Being tethered to your smartphone is now a standard part of modern life, an umbilical dependancy that lights up the faces of strangers on every walk home from work. The parameters of the relationship are clear, the smartphone is the boss, and always strives to remind us of how much we need it - haunting us with nightmares of disappearing battery or dwindling signal, missing a meeting because of a frozen map or the indignity of waiting for people in a bar but with no phone as comfort blanket.
Embarking on a Digital Detox is a way to break this cycle of dependancy by curtailing your smartphone’s dominance in your life, by reducing or eliminating your access to the device you can find calmness of mind and make bold steps to redress your work / life balance. When I started my own Digital Detox I had no idea to what extent my phone had got its tentacles into my life, and how hard it would fight against its removal - so here’s some advice from the front line on how to succeed.
Have A Plan And Stick To It
It’s really important to manage your expectations by setting out right at the start what you want to achieve and the sacrifices you’re prepared to make to get there. Will you go all in and completely ditch your smartphone or keep it purely for business hours and then be happy to relax at night without being harried by WhatsApp, Facebook and emails? A clear plan of action is an essential weapon against being tempted back to the dark side when you just want to quickly check ASOS at midnight in bed.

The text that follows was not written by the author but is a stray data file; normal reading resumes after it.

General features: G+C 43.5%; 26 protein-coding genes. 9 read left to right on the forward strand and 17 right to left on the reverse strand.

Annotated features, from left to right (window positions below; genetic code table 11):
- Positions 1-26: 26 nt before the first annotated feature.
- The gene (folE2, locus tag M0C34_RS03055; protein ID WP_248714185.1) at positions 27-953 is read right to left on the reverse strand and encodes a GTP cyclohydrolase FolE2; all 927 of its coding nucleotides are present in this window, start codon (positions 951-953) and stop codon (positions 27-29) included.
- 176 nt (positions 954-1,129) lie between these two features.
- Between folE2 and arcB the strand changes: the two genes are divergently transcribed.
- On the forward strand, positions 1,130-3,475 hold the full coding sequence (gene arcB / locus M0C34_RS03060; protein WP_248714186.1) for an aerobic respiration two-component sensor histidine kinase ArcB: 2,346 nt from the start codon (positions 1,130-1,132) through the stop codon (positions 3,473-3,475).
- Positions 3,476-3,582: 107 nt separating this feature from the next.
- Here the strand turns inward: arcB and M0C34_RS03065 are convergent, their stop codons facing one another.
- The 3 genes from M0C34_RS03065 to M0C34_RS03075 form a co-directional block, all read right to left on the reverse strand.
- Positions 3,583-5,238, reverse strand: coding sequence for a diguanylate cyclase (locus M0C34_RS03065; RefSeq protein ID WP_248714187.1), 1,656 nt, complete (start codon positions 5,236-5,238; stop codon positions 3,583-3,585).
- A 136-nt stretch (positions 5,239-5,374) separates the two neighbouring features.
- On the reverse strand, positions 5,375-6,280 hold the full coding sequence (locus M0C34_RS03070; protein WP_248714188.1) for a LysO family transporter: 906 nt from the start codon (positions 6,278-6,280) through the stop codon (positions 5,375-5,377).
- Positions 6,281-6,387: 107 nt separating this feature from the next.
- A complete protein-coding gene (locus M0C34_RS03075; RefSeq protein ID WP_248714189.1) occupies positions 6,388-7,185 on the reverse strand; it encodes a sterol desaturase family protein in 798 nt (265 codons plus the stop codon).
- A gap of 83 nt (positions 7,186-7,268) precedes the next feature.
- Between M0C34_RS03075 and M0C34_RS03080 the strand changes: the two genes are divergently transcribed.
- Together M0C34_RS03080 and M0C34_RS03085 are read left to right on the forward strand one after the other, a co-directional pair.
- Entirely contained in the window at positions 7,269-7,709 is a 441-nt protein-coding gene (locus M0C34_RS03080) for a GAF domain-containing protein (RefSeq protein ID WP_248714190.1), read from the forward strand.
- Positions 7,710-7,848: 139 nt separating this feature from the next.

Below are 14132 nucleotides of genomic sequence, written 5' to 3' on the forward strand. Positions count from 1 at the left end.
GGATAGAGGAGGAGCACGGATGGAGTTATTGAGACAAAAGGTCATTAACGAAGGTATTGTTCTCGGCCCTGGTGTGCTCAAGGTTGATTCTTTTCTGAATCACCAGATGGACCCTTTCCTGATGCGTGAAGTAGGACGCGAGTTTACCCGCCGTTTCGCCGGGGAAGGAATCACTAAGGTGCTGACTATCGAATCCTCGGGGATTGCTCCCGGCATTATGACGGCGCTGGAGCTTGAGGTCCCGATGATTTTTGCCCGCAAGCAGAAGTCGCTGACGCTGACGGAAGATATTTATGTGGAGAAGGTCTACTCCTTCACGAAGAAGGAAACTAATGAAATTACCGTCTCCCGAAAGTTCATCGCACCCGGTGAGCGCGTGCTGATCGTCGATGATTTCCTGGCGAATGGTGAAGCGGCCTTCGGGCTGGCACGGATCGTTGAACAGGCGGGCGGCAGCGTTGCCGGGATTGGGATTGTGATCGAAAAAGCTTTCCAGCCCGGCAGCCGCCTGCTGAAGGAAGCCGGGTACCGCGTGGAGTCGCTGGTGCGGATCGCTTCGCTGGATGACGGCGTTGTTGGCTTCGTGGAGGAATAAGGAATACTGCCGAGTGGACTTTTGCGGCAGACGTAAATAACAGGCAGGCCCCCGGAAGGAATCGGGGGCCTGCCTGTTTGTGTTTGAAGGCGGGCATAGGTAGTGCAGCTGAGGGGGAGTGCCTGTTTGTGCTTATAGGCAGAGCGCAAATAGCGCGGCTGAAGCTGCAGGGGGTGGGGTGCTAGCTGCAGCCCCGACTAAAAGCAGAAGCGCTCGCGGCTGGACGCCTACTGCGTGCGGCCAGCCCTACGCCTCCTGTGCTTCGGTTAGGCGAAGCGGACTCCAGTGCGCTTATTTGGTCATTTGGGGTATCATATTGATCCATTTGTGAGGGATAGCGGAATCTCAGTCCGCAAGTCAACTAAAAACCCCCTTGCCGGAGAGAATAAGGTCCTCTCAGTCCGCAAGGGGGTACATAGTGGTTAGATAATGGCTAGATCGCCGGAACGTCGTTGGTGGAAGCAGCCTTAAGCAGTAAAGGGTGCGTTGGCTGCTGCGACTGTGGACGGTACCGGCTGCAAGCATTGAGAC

Say Hello To Your New Old Friend
The moment you decide to take time out from your smartphone you suddenly realise how institutionalised the whole relationship has become - it’s incredibly difficult to downgrade! The modern move towards smaller SIM cards means that excavating your trusty old Motorola flip phone from the ‘wires drawer’ in the kitchen might not be the answer. Thankfully companies like Nokia have acknowledged this nostalgia for simpler times and are starting to release old school phones re-booted for modern times (eg. the 3310).
Brace Yourself To feel ‘Out Of The Loop’
These days everyone’s social lives are organised through a myriad of group chats across platforms like WhatsApp and Facebook Messenger. The biggest shock when I started my Digital Detox was discovering that I could no longer be part of a text group chat and that retro phones don’t pick up iMessages from iPhone users. The secret silver lining to this cloud is that once people realise what you’re doing they do make an extra effort to contact you directly, so you might miss out on the initial plans for a weekend away but at least you wont get your bedroom lit up at 1am as two of your drunk friends send each other cat videos.
Draw a Map!
I took for granted how easy it was to dive out of the office and race to an appointment, allowing myself to be guided there by an app on my phone. There are no such luxuries in a Digital Detox, so leave yourself a little more time to get there and check out Google Maps before you depart. I found that there was something exhilaratingly old school about taking a hand drawn map with me into central London, I felt like an urban St. Ranulph Fiennes.
To me the Digital Detox was a blissful technological emancipation - as I walked down the street with my head up taking in the world around me amongst a sea of faces fixated with screens, I suddenly felt liberated. I started reading on the tube rather than scrolling through Facebook nonsense, and I slept better at night as I wasn’t responding to tweets. I couldn’t send any shirty replies to work e-mails because I’d cooled down by the time I could respond. So I wish you the best of luck as your start this journey, it’s a rollercoaster but you’ll be better for it.
Andy Bush hosts the afternoon slot on Absolute Radio and has interviewed the likes of Noel Gallagher, Zac Effron and even Nick Clegg. He can be heard on Absolute Radio from 1pm-4pm Monday to Friday.